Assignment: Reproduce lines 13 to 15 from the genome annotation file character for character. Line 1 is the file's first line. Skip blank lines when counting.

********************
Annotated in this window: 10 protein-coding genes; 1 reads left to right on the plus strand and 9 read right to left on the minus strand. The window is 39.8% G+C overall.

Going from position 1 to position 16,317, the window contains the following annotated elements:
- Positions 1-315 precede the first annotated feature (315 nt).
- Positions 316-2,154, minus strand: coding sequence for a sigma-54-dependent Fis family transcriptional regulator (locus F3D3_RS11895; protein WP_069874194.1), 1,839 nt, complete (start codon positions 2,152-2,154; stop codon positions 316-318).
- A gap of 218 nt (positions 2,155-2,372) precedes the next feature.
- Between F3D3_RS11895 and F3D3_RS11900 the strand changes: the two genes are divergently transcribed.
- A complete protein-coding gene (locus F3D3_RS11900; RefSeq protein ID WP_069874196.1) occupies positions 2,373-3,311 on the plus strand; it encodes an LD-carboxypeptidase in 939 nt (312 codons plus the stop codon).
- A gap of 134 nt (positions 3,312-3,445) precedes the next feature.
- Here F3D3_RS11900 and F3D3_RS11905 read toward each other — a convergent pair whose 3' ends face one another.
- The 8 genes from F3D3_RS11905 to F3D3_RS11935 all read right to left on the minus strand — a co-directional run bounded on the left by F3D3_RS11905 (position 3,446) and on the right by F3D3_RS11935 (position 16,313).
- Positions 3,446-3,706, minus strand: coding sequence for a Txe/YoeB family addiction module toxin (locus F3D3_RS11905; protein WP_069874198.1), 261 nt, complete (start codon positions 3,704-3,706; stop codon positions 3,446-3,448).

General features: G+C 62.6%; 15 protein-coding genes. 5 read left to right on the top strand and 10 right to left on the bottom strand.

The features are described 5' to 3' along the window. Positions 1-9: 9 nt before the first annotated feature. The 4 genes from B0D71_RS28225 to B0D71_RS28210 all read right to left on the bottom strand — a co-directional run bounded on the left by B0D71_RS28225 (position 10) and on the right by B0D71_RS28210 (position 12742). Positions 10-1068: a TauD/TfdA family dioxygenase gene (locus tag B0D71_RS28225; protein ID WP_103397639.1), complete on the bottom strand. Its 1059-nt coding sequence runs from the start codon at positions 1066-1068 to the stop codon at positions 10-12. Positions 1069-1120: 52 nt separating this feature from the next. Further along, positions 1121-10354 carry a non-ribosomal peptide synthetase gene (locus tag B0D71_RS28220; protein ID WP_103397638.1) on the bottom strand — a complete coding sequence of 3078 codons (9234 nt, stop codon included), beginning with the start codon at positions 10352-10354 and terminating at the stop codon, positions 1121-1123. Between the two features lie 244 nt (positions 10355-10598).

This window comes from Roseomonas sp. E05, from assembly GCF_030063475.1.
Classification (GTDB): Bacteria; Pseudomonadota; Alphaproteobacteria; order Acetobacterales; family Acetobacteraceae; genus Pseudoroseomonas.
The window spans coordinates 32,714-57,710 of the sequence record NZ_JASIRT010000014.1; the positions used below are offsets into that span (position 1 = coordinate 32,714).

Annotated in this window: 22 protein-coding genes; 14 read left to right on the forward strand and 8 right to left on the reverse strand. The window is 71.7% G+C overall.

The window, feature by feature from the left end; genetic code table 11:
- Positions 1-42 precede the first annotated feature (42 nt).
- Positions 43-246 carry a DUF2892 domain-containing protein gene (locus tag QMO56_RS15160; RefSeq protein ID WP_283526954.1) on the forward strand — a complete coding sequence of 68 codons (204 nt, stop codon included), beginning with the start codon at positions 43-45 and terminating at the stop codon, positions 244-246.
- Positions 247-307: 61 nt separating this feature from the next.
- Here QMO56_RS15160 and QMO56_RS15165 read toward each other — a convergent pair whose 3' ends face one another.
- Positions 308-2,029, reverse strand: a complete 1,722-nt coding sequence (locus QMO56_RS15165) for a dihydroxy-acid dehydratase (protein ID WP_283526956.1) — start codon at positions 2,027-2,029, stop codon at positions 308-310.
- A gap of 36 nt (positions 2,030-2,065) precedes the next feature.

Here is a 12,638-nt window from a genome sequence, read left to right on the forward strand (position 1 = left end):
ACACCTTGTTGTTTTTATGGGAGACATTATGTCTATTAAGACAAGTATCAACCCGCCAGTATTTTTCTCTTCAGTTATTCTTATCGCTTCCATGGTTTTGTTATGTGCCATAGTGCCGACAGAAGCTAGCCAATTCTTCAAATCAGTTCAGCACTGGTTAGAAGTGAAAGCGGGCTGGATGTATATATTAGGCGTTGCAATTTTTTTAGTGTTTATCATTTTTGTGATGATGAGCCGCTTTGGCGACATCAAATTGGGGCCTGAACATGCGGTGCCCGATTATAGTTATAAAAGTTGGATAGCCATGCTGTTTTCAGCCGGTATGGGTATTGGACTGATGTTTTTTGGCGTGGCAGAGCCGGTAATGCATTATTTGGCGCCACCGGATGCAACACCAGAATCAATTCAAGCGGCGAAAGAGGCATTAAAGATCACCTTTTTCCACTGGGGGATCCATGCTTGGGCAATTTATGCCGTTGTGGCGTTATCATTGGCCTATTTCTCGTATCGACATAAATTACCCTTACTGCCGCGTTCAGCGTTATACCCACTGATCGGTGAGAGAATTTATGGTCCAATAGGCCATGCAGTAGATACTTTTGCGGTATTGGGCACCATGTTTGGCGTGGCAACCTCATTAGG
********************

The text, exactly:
The features are described 5' to 3' along the window. Positions 1-9: 9 nt before the first annotated feature. The 4 genes from B0D71_RS28225 to B0D71_RS28210 all read right to left on the bottom strand — a co-directional run bounded on the left by B0D71_RS28225 (position 10) and on the right by B0D71_RS28210 (position 12742). Positions 10-1068: a TauD/TfdA family dioxygenase gene (locus tag B0D71_RS28225; protein ID WP_103397639.1), complete on the bottom strand. Its 1059-nt coding sequence runs from the start codon at positions 1066-1068 to the stop codon at positions 10-12. Positions 1069-1120: 52 nt separating this feature from the next. Further along, positions 1121-10354 carry a non-ribosomal peptide synthetase gene (locus tag B0D71_RS28220; protein ID WP_103397638.1) on the bottom strand — a complete coding sequence of 3078 codons (9234 nt, stop codon included), beginning with the start codon at positions 10352-10354 and terminating at the stop codon, positions 1121-1123. Between the two features lie 244 nt (positions 10355-10598).

This window comes from Roseomonas sp. E05, from assembly GCF_030063475.1.
Classification (GTDB): Bacteria; Pseudomonadota; Alphaproteobacteria; order Acetobacterales; family Acetobacteraceae; genus Pseudoroseomonas.